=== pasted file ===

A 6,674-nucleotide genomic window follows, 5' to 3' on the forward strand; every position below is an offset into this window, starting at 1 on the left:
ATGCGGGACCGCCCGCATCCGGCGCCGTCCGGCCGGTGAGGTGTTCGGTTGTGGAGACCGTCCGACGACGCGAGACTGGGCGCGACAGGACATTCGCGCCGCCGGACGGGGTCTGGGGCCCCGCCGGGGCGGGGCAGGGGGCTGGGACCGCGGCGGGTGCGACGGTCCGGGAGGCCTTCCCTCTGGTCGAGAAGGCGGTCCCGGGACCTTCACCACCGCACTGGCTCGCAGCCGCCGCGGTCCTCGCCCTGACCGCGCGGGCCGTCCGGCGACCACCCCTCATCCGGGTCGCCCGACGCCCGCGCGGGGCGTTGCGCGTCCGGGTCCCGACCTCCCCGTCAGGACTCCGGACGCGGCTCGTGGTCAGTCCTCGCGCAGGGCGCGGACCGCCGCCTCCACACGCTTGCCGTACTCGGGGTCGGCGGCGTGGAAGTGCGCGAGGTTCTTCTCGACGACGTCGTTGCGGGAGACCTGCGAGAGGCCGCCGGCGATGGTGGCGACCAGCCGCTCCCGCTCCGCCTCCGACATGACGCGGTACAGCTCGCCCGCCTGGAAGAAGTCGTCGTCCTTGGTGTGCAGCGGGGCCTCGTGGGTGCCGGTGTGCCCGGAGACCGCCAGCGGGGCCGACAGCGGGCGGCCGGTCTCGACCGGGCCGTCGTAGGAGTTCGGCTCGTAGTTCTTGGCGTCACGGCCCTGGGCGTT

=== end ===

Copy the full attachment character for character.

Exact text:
A 6,674-nucleotide genomic window follows, 5' to 3' on the forward strand; every position below is an offset into this window, starting at 1 on the left:
ATGCGGGACCGCCCGCATCCGGCGCCGTCCGGCCGGTGAGGTGTTCGGTTGTGGAGACCGTCCGACGACGCGAGACTGGGCGCGACAGGACATTCGCGCCGCCGGACGGGGTCTGGGGCCCCGCCGGGGCGGGGCAGGGGGCTGGGACCGCGGCGGGTGCGACGGTCCGGGAGGCCTTCCCTCTGGTCGAGAAGGCGGTCCCGGGACCTTCACCACCGCACTGGCTCGCAGCCGCCGCGGTCCTCGCCCTGACCGCGCGGGCCGTCCGGCGACCACCCCTCATCCGGGTCGCCCGACGCCCGCGCGGGGCGTTGCGCGTCCGGGTCCCGACCTCCCCGTCAGGACTCCGGACGCGGCTCGTGGTCAGTCCTCGCGCAGGGCGCGGACCGCCGCCTCCACACGCTTGCCGTACTCGGGGTCGGCGGCGTGGAAGTGCGCGAGGTTCTTCTCGACGACGTCGTTGCGGGAGACCTGCGAGAGGCCGCCGGCGATGGTGGCGACCAGCCGCTCCCGCTCCGCCTCCGACATGACGCGGTACAGCTCGCCCGCCTGGAAGAAGTCGTCGTCCTTGGTGTGCAGCGGGGCCTCGTGGGTGCCGGTGTGCCCGGAGACCGCCAGCGGGGCCGACAGCGGGCGGCCGGTCTCGACCGGGCCGTCGTAGGAGTTCGGCTCGTAGTTCTTGGCGTCACGGCCCTGGGCGTT